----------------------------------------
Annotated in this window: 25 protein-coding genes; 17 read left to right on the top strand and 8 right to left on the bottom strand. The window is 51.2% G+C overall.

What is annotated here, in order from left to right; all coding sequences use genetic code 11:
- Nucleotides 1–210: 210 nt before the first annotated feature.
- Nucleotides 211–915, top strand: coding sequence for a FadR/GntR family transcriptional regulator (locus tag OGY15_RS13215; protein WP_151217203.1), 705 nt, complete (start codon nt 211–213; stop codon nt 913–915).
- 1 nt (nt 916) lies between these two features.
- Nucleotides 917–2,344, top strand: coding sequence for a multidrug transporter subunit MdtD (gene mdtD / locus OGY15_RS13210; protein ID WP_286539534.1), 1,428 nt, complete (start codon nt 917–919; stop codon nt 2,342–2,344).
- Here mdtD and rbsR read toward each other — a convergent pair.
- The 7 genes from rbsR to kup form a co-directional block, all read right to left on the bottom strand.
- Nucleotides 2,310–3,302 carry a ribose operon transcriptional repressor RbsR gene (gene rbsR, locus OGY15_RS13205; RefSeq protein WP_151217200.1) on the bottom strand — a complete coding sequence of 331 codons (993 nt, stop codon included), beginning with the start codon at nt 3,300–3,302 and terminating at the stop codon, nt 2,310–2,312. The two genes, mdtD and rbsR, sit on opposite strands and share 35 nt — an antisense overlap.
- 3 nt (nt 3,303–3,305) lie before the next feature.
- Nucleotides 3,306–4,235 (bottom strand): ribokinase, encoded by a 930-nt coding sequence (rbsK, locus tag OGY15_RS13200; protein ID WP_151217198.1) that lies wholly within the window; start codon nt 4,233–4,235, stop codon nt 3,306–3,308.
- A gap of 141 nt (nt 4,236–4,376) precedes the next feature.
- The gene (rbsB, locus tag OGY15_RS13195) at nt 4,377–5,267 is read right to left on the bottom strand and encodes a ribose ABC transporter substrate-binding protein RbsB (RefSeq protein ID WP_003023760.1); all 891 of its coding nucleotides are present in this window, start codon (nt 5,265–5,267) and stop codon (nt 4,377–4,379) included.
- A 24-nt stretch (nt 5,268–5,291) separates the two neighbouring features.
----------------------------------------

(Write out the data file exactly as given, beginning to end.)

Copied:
Annotated in this window: 25 protein-coding genes; 17 read left to right on the top strand and 8 right to left on the bottom strand. The window is 51.2% G+C overall.

What is annotated here, in order from left to right; all coding sequences use genetic code 11:
- Nucleotides 1–210: 210 nt before the first annotated feature.
- Nucleotides 211–915, top strand: coding sequence for a FadR/GntR family transcriptional regulator (locus tag OGY15_RS13215; protein WP_151217203.1), 705 nt, complete (start codon nt 211–213; stop codon nt 913–915).
- 1 nt (nt 916) lies between these two features.
- Nucleotides 917–2,344, top strand: coding sequence for a multidrug transporter subunit MdtD (gene mdtD / locus OGY15_RS13210; protein ID WP_286539534.1), 1,428 nt, complete (start codon nt 917–919; stop codon nt 2,342–2,344).
- Here mdtD and rbsR read toward each other — a convergent pair.
- The 7 genes from rbsR to kup form a co-directional block, all read right to left on the bottom strand.
- Nucleotides 2,310–3,302 carry a ribose operon transcriptional repressor RbsR gene (gene rbsR, locus OGY15_RS13205; RefSeq protein WP_151217200.1) on the bottom strand — a complete coding sequence of 331 codons (993 nt, stop codon included), beginning with the start codon at nt 3,300–3,302 and terminating at the stop codon, nt 2,310–2,312. The two genes, mdtD and rbsR, sit on opposite strands and share 35 nt — an antisense overlap.
- 3 nt (nt 3,303–3,305) lie before the next feature.
- Nucleotides 3,306–4,235 (bottom strand): ribokinase, encoded by a 930-nt coding sequence (rbsK, locus tag OGY15_RS13200; protein ID WP_151217198.1) that lies wholly within the window; start codon nt 4,233–4,235, stop codon nt 3,306–3,308.
- A gap of 141 nt (nt 4,236–4,376) precedes the next feature.
- The gene (rbsB, locus tag OGY15_RS13195) at nt 4,377–5,267 is read right to left on the bottom strand and encodes a ribose ABC transporter substrate-binding protein RbsB (RefSeq protein ID WP_003023760.1); all 891 of its coding nucleotides are present in this window, start codon (nt 5,265–5,267) and stop codon (nt 4,377–4,379) included.
- A 24-nt stretch (nt 5,268–5,291) separates the two neighbouring features.